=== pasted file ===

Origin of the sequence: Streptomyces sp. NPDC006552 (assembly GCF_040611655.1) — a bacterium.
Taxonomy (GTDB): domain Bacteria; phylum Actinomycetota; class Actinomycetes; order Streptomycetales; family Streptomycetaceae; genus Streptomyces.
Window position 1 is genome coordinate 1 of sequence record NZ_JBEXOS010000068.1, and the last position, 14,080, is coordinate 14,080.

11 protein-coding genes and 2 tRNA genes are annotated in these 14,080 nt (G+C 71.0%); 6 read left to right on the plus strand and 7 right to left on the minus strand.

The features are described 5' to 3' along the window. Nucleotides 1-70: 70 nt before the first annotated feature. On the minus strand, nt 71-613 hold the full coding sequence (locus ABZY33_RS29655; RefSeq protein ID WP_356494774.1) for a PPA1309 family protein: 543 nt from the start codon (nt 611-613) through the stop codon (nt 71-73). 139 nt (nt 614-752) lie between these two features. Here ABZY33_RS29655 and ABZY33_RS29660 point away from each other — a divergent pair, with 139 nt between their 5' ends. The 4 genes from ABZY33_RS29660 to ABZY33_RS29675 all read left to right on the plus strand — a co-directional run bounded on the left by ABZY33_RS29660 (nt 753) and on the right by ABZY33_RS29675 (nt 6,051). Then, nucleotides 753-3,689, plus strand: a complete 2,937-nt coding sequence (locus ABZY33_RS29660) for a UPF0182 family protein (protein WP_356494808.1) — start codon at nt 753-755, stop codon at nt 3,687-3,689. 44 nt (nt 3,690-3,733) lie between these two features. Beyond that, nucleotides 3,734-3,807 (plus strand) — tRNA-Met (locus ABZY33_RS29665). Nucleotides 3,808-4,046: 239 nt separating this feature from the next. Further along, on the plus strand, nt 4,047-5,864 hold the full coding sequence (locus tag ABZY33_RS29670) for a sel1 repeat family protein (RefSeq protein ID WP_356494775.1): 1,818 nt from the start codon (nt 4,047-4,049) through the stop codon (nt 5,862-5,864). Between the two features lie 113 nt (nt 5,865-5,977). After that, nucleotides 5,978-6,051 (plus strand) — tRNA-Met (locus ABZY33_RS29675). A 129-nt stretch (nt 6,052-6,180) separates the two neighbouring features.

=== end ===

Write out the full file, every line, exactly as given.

Origin of the sequence: Streptomyces sp. NPDC006552 (assembly GCF_040611655.1) — a bacterium.
Taxonomy (GTDB): domain Bacteria; phylum Actinomycetota; class Actinomycetes; order Streptomycetales; family Streptomycetaceae; genus Streptomyces.
Window position 1 is genome coordinate 1 of sequence record NZ_JBEXOS010000068.1, and the last position, 14,080, is coordinate 14,080.

11 protein-coding genes and 2 tRNA genes are annotated in these 14,080 nt (G+C 71.0%); 6 read left to right on the plus strand and 7 right to left on the minus strand.

The features are described 5' to 3' along the window. Nucleotides 1-70: 70 nt before the first annotated feature. On the minus strand, nt 71-613 hold the full coding sequence (locus ABZY33_RS29655; RefSeq protein ID WP_356494774.1) for a PPA1309 family protein: 543 nt from the start codon (nt 611-613) through the stop codon (nt 71-73). 139 nt (nt 614-752) lie between these two features. Here ABZY33_RS29655 and ABZY33_RS29660 point away from each other — a divergent pair, with 139 nt between their 5' ends. The 4 genes from ABZY33_RS29660 to ABZY33_RS29675 all read left to right on the plus strand — a co-directional run bounded on the left by ABZY33_RS29660 (nt 753) and on the right by ABZY33_RS29675 (nt 6,051). Then, nucleotides 753-3,689, plus strand: a complete 2,937-nt coding sequence (locus ABZY33_RS29660) for a UPF0182 family protein (protein WP_356494808.1) — start codon at nt 753-755, stop codon at nt 3,687-3,689. 44 nt (nt 3,690-3,733) lie between these two features. Beyond that, nucleotides 3,734-3,807 (plus strand) — tRNA-Met (locus ABZY33_RS29665). Nucleotides 3,808-4,046: 239 nt separating this feature from the next. Further along, on the plus strand, nt 4,047-5,864 hold the full coding sequence (locus tag ABZY33_RS29670) for a sel1 repeat family protein (RefSeq protein ID WP_356494775.1): 1,818 nt from the start codon (nt 4,047-4,049) through the stop codon (nt 5,862-5,864). Between the two features lie 113 nt (nt 5,865-5,977). After that, nucleotides 5,978-6,051 (plus strand) — tRNA-Met (locus ABZY33_RS29675). A 129-nt stretch (nt 6,052-6,180) separates the two neighbouring features.